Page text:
I have one of her articles that I clipped and I'm not sure is in the links. I plan to scan it today sometime and add it. It was the one about wanting her mother to be with her so badly when she died, yet knowing it was likely that she wouldn't. I know how much more stronger my own mother's presence in my life became after I got sick, even though not with anything life threatening.

And pepe, I have a friend who's a long time survivor of melanoma, too, and she's just now been journaling about that, as well as her courtship and marriage, to pass to her children when she finishes. Those words do indeed last on. I had the last letter her own mother wrote before she died in her forties of pneumonia, when mother was 13, and have read it time and again, trying to get some glimpse of the grandmother I never knew.

Plus Ultra said...

Hi Pris, perhaps you should also read my post "The Patient Answers"....the word patient could be a noun or an adjective, and the word answers could be a verb or a noun....I can identify with you, but remember there is always more beyond.....even beyond the pain and death!

Pris said...

I do love your blog. I've read parts of it before. I think grief is going to be there, no matter what our beliefs are about what comes after. It's the loss here and now that's so painful. Thanks for your hopeful words!

Nea said...

Hi Pris....hits close tohome. My own mother has been battling cancer since she was 47, she is 92 now, and she has a rare form of blood cancer. This one there is no treatment for but transfusuions. I have begun writing about it myself, more as a journal, but I guess in a way it is also therpeutic. Not for hr though, just for me. She is the one that is fighting the losing battle. She has decided to just let nature takes its course now, so I guess she has just about six months. It is a wake up call, do what you can while you can as much as you can, because those last months you don't want to just think about all the things you would have done. She said to me a couple days ago, I knew that I might die of cancer, but I didn't know I would have this long, I am actually gratefull I got to see most of my Grandkids grow up and marry. Now I am just tired. I will go and read her articles.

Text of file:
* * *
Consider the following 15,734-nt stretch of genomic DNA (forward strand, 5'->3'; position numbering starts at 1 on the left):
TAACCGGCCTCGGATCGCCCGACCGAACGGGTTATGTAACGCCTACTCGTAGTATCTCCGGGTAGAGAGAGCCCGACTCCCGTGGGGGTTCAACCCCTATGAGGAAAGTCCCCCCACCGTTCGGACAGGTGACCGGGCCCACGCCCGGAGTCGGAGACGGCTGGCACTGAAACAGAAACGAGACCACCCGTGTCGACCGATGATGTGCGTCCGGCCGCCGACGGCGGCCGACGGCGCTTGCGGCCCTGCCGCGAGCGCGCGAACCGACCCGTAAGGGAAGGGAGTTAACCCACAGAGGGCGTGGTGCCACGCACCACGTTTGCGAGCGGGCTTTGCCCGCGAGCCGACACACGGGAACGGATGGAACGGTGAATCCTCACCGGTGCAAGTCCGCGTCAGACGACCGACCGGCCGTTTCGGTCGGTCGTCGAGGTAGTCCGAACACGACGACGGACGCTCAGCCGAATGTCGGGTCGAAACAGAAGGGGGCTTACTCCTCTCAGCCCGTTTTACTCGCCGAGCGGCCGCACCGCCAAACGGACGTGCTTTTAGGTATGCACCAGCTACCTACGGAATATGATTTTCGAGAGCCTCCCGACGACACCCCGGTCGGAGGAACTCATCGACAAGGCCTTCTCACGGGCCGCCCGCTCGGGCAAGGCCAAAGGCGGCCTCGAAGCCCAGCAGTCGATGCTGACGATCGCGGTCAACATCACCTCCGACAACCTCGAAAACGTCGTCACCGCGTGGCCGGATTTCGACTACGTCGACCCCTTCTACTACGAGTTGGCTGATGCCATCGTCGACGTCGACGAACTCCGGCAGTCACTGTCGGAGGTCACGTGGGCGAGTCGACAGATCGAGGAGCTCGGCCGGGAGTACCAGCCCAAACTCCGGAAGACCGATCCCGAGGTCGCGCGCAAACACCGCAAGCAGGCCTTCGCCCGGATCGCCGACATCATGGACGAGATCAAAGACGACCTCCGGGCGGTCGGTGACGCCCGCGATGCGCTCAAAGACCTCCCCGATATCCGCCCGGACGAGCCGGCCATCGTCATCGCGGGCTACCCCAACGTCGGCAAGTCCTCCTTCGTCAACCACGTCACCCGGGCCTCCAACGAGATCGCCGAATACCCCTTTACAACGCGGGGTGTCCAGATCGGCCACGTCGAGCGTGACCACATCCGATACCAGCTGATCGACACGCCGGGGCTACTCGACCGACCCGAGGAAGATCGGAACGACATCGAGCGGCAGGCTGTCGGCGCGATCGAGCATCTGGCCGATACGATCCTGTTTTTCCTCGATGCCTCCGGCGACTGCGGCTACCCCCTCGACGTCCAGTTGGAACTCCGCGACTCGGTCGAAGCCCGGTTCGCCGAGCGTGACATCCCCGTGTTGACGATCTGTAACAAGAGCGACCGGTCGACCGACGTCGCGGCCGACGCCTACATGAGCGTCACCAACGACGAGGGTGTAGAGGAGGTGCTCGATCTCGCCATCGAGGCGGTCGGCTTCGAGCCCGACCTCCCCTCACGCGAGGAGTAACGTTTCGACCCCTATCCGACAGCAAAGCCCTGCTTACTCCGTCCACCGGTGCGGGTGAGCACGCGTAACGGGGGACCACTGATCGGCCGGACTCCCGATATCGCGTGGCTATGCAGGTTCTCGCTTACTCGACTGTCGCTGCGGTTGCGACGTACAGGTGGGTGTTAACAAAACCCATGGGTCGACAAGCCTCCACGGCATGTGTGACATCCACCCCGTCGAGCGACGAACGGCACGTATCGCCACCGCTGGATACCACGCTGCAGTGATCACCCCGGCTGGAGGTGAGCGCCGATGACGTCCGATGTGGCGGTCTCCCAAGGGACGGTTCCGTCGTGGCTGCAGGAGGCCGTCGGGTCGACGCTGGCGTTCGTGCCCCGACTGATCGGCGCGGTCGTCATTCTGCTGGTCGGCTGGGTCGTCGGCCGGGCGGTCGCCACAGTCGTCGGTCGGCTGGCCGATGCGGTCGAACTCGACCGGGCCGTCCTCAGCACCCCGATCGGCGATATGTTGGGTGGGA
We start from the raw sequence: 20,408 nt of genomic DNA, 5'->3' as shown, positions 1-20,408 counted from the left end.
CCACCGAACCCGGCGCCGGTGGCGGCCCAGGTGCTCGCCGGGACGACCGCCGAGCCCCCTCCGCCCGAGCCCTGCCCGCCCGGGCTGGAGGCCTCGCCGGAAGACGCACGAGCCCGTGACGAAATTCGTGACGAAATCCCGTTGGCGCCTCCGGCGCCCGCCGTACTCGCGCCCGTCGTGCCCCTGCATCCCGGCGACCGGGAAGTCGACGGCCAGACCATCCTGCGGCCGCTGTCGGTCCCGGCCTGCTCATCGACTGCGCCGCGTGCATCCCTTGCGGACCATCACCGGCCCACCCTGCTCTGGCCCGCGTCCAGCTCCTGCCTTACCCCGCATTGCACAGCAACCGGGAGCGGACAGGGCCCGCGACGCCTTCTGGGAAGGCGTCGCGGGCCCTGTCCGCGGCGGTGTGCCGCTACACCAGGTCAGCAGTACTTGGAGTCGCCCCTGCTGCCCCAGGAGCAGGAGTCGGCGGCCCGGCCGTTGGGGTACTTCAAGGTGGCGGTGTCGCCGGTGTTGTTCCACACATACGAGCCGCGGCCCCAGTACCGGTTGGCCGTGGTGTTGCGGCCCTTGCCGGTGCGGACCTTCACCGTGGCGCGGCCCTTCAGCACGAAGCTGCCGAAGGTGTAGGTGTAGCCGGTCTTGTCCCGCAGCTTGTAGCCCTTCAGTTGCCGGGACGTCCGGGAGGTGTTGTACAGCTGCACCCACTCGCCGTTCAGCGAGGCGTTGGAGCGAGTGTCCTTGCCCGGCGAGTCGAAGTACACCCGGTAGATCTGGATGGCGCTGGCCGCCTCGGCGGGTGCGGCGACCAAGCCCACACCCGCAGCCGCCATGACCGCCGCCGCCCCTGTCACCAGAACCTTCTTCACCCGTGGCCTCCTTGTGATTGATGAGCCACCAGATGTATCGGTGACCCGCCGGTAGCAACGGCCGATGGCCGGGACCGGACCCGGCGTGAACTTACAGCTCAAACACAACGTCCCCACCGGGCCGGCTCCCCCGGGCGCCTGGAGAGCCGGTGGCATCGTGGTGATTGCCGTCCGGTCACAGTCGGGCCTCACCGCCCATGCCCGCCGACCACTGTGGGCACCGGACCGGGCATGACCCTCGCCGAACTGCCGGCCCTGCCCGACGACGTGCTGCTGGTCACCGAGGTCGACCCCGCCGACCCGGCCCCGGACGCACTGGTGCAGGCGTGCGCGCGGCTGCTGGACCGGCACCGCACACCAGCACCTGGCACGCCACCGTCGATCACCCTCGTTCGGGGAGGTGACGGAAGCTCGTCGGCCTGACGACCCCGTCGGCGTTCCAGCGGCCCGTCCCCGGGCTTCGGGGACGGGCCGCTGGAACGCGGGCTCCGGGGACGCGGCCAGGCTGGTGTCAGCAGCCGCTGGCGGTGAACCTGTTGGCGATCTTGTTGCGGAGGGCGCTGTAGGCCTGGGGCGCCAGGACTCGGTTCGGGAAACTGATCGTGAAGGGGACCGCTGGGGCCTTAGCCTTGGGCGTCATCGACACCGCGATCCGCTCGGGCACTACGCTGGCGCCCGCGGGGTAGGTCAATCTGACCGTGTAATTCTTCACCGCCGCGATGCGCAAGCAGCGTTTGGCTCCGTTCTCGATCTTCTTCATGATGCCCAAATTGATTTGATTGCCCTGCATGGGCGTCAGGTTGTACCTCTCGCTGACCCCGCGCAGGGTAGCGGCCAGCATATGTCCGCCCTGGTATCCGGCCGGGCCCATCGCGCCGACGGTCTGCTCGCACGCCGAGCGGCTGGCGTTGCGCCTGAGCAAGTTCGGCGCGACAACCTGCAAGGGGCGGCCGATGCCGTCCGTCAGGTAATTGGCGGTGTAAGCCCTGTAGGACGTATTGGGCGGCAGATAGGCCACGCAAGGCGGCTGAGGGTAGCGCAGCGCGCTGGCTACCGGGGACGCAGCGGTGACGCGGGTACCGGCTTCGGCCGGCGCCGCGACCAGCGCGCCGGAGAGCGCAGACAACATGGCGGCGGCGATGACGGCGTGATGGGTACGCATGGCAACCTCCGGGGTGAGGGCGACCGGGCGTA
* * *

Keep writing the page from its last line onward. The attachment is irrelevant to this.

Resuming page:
Pris said...

Nea
It really shows us that doctors can't predict the end and thank goodness she had this long. A friend of mine had breast cancer in the eighties and it had metastasized, so the doctors didn't even want to start reconstruction. Told her to get her affairs in order. She told them no. She had the chemo and the reconstruction and she's still alive, healthy and going strong.

Nea said...

You just never know, Dr's don't know everything that is for sure. Sometimes they just toss the dice. With Mom they didn't give her much hope when they found the Lymphoma, that was back when Scott graduated from high school, 10 years ago. She has had five different cancers. I guess she might have others now. It all started with breast cancer. We talked tonight, she did't mention her health at all, that is the way she is.

Pris said...

She really is a survivor, Nea. I'm glad you've had her all these years.

Emily said...

My name is Emily Pierot. I was Lisa's youngest daughter. Tomorrow, March 2nd, will be the 6 year anniversary of her death. It brings me peace to still be able to google her name and read about what an insperation she was to others. I have few memories of my mother, but I am able to know who she was by what people say about her on their pages. I like to believe that those words are the few I can trust online. Thank you for this post and I hope life is well.
Emily Pierot

Pris said...

Emily, it means so much to hear from you. I;m glad my blog brought some peace to you, Your mother meant a lot to so many people. Thank you for posting.